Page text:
A dispute over whether the 12-year-old son of divorced parents should undergo circumcision for religious reasons will be decided by the Oregon Supreme Court.

James Boldt, a former Medford resident, sought the procedure for his son after Boldt converted to Judaism.

But his ex-wife, Lia Boldt, claims her son is afraid to tell his father that he does not want to undergo the procedure.

She also has asked for a hearing to present evidence that her son could suffer physical or psychological harm.

So far, lower courts have sided with the father, who is the custodial parent.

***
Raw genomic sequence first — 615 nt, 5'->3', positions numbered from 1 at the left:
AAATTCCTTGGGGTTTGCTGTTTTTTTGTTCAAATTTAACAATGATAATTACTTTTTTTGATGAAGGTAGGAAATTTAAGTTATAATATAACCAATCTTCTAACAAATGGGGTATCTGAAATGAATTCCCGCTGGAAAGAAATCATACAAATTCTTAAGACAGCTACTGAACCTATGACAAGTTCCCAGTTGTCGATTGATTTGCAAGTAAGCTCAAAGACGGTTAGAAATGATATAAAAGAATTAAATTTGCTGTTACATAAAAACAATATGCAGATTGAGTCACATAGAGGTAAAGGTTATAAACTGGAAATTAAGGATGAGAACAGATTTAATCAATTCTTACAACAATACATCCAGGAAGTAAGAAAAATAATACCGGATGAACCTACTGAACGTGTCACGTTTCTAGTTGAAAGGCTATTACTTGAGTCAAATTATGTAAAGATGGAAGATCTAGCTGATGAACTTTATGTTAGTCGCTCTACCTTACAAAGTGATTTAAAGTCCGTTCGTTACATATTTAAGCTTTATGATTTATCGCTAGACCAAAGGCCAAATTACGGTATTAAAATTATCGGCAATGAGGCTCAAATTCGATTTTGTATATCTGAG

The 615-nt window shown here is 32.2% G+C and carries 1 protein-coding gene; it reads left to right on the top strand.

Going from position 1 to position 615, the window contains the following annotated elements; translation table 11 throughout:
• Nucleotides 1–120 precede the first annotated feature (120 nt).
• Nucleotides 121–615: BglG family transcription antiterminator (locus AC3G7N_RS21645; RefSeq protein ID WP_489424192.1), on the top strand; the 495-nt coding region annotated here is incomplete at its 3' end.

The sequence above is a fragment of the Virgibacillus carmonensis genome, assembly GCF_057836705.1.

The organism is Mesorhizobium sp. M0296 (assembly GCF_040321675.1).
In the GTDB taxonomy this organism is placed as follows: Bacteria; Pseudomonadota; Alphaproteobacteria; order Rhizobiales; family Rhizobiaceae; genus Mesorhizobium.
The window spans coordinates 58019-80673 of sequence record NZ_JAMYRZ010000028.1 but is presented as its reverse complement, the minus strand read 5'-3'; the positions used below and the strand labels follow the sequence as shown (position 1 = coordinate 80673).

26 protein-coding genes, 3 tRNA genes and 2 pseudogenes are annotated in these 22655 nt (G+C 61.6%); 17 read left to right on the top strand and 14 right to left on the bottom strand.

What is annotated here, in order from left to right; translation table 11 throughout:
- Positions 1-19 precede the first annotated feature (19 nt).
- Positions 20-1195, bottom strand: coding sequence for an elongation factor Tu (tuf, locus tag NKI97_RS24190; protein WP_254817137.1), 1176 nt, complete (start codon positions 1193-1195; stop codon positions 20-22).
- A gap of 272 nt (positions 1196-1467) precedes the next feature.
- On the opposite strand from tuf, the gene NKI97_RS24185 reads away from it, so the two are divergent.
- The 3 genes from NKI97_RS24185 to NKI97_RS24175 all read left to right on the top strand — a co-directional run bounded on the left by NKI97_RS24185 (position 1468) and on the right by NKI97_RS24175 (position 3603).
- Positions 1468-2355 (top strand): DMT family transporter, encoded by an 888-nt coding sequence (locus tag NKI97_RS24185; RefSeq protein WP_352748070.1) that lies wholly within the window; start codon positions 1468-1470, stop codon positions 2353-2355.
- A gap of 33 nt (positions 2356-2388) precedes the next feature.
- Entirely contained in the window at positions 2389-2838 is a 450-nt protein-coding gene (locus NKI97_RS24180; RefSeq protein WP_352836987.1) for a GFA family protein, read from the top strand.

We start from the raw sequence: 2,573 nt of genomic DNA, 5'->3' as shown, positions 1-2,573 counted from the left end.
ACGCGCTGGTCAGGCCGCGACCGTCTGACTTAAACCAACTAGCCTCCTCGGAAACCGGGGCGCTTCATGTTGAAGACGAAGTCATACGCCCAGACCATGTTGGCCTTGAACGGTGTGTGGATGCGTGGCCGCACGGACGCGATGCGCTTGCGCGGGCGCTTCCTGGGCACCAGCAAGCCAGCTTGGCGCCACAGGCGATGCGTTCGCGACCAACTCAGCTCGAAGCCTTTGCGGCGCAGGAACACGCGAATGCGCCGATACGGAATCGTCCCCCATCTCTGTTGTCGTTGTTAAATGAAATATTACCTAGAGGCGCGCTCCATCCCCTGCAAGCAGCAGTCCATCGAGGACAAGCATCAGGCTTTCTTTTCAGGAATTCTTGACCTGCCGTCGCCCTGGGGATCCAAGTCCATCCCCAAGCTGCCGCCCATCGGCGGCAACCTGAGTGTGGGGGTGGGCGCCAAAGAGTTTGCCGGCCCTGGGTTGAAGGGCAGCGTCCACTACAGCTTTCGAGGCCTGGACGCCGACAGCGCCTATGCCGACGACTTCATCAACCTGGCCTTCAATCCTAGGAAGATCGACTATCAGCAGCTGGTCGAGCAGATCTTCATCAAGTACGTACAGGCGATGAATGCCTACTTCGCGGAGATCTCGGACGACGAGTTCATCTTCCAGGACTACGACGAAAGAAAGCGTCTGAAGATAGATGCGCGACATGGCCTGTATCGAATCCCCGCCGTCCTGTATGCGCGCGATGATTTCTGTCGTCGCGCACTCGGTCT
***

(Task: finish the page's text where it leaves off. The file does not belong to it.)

In court papers, Boldt claims his son eventually decided that he wanted to convert to Judaism and understood that he needed to be circumcised.

He also claims that a custodial parent has a constitutional right to raise his son in his religion.

Lia Boldt persuaded a Jackson County judge in 2004 to block the circumcision initially. The judge later sided with the father, but ordered him not to have the circumcision done until the appeals were done.

The Oregon Court of Appeals rejected Lia Boldt’s request without an opinion, an indication her appeal was considered to be without merit, making the Oregon Supreme Court’s decision to take the case somewhat unusual.

More than a million U.S. infants are circumcised each year, but circumcising adults or teens remains relatively rare.

— The Associated Press